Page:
The selectmen voted 2-1 to present both options to voters, something that Londrigan said the committee didn’t support initially.
Selectman Richard Hartung opposed giving voters both options. He preferred a third approach: put some money in a capital reserve, and then borrow money to pay for the rest.
“How many people save for a new car and buy the car with cash? Not a whole lot of people,” he said. “But a lot of people sock some money away so they get 45 percent, 30 percent of that car (paid for in advance) so they’re not on a 10-year plan with a car.”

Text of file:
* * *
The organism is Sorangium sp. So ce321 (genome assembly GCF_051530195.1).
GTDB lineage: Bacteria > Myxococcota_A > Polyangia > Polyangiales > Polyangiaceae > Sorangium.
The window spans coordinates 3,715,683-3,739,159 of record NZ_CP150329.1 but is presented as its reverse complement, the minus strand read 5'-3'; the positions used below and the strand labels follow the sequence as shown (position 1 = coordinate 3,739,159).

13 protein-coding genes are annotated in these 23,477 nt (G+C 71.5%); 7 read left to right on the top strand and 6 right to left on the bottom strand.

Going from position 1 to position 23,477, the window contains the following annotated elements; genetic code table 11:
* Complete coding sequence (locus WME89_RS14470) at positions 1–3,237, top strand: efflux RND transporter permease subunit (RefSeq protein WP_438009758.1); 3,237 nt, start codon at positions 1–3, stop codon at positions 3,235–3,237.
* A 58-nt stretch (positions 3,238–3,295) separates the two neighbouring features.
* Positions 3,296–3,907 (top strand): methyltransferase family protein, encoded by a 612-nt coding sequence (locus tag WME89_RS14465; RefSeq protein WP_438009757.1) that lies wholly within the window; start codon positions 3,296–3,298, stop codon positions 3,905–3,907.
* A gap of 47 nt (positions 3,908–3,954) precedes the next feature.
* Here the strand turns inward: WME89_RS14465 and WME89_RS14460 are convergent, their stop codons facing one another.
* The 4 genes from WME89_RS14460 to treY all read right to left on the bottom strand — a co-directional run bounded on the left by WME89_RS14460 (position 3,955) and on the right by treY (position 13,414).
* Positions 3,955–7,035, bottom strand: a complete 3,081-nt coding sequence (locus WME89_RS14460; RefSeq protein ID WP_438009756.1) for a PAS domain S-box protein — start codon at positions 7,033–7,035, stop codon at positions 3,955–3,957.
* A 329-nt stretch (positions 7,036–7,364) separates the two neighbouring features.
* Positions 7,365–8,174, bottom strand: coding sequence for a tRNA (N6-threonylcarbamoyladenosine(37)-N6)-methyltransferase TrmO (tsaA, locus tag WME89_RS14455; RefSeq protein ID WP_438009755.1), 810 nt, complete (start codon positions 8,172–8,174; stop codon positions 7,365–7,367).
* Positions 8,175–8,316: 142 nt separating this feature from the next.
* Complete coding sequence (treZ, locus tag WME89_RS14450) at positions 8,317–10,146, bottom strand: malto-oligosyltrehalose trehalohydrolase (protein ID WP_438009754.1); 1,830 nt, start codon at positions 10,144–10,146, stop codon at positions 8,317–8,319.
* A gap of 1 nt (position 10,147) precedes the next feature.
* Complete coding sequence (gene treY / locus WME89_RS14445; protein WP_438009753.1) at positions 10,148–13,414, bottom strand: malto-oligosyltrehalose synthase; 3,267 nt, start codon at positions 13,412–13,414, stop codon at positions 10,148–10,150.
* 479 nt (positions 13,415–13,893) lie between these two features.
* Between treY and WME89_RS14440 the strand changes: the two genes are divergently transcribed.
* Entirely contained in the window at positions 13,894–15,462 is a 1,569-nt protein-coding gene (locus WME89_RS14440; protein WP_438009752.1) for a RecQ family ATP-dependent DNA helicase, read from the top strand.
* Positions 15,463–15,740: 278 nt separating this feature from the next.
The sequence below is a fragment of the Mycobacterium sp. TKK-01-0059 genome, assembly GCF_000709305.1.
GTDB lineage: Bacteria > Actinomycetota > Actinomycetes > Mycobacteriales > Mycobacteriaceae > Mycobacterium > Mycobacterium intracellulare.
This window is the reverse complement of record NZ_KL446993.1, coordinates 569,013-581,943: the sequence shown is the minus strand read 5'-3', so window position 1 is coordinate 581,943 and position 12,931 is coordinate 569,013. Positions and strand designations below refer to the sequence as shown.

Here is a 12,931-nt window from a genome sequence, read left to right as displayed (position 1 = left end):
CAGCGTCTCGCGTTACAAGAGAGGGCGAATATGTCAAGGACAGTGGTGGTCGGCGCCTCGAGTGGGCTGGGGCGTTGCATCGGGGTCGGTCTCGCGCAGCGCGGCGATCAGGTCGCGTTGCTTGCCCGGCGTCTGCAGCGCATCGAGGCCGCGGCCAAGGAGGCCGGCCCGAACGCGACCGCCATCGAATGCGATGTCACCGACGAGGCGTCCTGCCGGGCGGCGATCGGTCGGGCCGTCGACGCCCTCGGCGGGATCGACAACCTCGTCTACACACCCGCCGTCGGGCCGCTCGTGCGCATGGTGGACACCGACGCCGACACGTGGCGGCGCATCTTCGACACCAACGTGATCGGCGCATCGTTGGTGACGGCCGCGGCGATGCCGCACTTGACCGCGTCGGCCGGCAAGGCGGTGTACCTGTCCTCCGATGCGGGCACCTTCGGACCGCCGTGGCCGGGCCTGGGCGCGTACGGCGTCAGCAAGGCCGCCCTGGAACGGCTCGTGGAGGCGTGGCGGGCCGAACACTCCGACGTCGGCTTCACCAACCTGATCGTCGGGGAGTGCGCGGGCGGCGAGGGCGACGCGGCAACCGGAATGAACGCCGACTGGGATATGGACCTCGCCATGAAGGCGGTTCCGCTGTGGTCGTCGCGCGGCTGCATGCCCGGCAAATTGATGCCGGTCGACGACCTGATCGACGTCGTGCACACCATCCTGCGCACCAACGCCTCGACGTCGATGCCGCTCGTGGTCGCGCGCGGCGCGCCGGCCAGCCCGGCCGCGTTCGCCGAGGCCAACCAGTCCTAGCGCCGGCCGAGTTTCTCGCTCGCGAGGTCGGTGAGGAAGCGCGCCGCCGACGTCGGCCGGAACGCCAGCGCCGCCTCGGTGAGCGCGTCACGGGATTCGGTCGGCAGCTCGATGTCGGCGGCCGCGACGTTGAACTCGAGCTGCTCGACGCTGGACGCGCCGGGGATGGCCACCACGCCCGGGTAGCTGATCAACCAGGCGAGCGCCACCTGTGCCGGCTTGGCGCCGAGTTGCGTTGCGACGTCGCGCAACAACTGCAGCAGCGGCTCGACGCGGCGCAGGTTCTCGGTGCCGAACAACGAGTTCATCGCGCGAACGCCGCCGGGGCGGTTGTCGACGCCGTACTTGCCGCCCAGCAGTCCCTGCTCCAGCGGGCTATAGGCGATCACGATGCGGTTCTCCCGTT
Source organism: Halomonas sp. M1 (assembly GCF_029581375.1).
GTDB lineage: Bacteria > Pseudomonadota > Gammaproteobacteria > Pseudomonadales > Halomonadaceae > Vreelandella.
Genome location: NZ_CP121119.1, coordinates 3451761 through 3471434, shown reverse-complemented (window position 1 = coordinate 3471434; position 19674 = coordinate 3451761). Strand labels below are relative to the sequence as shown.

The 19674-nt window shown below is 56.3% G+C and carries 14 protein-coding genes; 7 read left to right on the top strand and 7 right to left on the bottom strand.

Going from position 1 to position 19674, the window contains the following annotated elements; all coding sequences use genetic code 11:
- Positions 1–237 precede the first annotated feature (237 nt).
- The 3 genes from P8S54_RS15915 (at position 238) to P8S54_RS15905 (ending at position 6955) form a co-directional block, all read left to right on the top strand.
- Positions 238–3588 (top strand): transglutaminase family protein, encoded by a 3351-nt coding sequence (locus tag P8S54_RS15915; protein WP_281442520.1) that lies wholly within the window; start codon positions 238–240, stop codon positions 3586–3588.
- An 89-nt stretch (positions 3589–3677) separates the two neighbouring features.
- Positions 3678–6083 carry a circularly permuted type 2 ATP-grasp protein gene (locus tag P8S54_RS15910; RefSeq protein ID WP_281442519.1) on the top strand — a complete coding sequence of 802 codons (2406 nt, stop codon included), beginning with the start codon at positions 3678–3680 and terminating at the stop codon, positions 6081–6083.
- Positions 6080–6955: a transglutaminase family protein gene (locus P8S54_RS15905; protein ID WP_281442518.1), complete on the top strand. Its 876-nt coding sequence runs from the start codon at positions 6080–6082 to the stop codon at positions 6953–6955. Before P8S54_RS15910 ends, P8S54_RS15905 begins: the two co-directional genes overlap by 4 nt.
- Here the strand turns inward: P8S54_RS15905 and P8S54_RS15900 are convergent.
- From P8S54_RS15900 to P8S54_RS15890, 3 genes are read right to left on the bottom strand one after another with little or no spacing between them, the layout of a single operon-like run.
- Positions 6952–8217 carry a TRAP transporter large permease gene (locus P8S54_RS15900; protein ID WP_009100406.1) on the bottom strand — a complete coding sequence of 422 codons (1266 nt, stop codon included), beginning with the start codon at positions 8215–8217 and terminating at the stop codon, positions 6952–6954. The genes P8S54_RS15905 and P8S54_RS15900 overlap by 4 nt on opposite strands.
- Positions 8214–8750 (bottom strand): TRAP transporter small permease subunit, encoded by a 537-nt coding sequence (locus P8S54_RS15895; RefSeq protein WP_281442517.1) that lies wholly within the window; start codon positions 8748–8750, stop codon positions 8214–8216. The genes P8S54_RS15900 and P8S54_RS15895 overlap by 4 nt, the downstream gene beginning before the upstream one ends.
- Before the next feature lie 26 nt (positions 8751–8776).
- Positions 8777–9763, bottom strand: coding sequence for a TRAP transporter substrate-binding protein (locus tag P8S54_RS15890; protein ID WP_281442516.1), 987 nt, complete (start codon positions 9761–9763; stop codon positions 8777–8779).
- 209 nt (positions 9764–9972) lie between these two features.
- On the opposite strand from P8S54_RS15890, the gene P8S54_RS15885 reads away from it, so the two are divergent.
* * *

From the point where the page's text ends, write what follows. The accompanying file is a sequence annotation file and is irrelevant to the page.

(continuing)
After the selectmen voted, Londrigan said he wasn’t sure when the options would appear before voters. While a 2013 vote is likely, how the building committee handles the board’s recommendation will be based on the legal language behind the options.
“We have to see how it can be worded,” Londrigan said. “This will come down to, ‘how do you position the vote?’”